If you follow my Twitter account it’s no surprise to you that football is my favorite sport. I like sports in general (both playing and watching) and I could also write about curling, pro wrestling, or rugby. I couldn’t write about any sport as easily or with as much passion as football, though.
This entire post is not just about the privilege of being a Green Bay Packers fan, either. Another day I’ll expound on our felicitous fraternity – not the day after we lose in the divisional playoffs.
What is so great about football? It’s a bunch of overpaid meatheads beating each other up over a ball for 60 minutes.
Yes, that’s partly true. I like football for the physicality – I love watching our defense sack the opposing quarterback. I also love interceptions, especially by guys like BJ Raji (Nose Tackle the size of a Mack truck) and Charles Woodson (our relatively old chief ninja). I love watching running backs break tackles and our fullback plowing through a cluster of defenders for precious yardage. Being able to accomplish these feats is a testament to strength, conditioning, talent, and practice.
Football is not a braindead sport, either. Some coaches and players can’t tell their foot from a hole in the ground and some coaches over-complicate the sport. Football boils down to knowing your own team’s best option and being able to read your opponent. I’m no genius and I’ll never be Madden but my limited knowledge always asks “what’s our best possible play?”, “where are we weak?”, “what will the other team expect?”, “how do we get past them?”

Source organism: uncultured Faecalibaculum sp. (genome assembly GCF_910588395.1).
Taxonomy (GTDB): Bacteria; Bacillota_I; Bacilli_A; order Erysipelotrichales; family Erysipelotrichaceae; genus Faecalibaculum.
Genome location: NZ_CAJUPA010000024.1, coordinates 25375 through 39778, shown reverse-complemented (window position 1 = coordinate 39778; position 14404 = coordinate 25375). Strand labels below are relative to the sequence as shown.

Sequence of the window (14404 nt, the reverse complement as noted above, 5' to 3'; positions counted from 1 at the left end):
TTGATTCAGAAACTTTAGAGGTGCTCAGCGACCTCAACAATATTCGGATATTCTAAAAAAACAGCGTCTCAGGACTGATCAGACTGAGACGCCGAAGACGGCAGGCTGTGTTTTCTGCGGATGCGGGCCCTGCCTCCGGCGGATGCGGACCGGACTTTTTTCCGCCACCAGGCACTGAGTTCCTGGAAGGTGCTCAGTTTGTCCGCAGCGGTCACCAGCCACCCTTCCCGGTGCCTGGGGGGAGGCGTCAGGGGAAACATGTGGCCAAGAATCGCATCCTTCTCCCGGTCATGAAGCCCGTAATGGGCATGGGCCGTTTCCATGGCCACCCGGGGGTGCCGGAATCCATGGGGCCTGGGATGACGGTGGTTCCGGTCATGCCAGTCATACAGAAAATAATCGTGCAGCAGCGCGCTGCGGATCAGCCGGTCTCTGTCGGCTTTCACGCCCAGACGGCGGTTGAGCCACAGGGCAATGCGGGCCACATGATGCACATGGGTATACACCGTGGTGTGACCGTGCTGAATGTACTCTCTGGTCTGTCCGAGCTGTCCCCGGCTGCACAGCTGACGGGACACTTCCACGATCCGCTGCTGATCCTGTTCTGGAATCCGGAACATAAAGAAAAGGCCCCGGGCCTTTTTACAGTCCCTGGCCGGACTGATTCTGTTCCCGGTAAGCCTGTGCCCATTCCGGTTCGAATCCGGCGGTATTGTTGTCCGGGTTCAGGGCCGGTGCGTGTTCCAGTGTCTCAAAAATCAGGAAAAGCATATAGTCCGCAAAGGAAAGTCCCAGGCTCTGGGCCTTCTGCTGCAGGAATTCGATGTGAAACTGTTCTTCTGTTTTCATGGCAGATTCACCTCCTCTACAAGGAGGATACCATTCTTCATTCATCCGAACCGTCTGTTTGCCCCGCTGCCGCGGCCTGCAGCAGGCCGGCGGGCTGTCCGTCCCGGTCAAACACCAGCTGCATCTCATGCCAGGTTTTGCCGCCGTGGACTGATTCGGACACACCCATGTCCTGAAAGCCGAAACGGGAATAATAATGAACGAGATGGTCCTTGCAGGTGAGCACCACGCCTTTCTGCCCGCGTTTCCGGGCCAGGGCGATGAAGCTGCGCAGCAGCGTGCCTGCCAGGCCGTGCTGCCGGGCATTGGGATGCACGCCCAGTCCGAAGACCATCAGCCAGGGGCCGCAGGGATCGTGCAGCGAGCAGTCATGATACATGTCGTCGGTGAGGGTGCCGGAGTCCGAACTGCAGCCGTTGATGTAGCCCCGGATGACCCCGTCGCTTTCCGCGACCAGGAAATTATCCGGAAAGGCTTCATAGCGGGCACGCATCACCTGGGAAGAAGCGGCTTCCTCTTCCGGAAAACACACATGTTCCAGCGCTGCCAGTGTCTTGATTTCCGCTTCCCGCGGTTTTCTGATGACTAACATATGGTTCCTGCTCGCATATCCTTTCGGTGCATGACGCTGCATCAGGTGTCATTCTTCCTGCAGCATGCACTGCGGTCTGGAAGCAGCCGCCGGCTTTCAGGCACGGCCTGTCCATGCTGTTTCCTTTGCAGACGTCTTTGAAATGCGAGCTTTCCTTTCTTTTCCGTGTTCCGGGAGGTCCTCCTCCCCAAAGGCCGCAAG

Football is not rocket science and it never will be. However, great players and coaches are always studying and learning.
I also love football for the fans. As a Packers fan I have a slightly different standard of fandom. You don’t have to be born into your legacy but you must support it with your whole heart. Fans don’t cheer injuries or attack players (especially Twitter) for having a bad play or a bad game.
Fans cheer achievements, even when it’s the opponent. When Adrian Peterson racked up 199 yards against us to launch the Vikings (a team I loathe) into the playoffs I still recognized what an accomplishment he had this year, rushing over 2,000 yards. Fans stick by their teams even when they can’t win for losing. Fans get dressed up and cheer game after game, year after year, loss after loss.
Sure, other sports are cerebral and physical, but you can’t find a better experience than watching 106 guys find a way to outsmart and outmaneuver each other over a scrap of leather in the cold. No guts, no heart, no glory.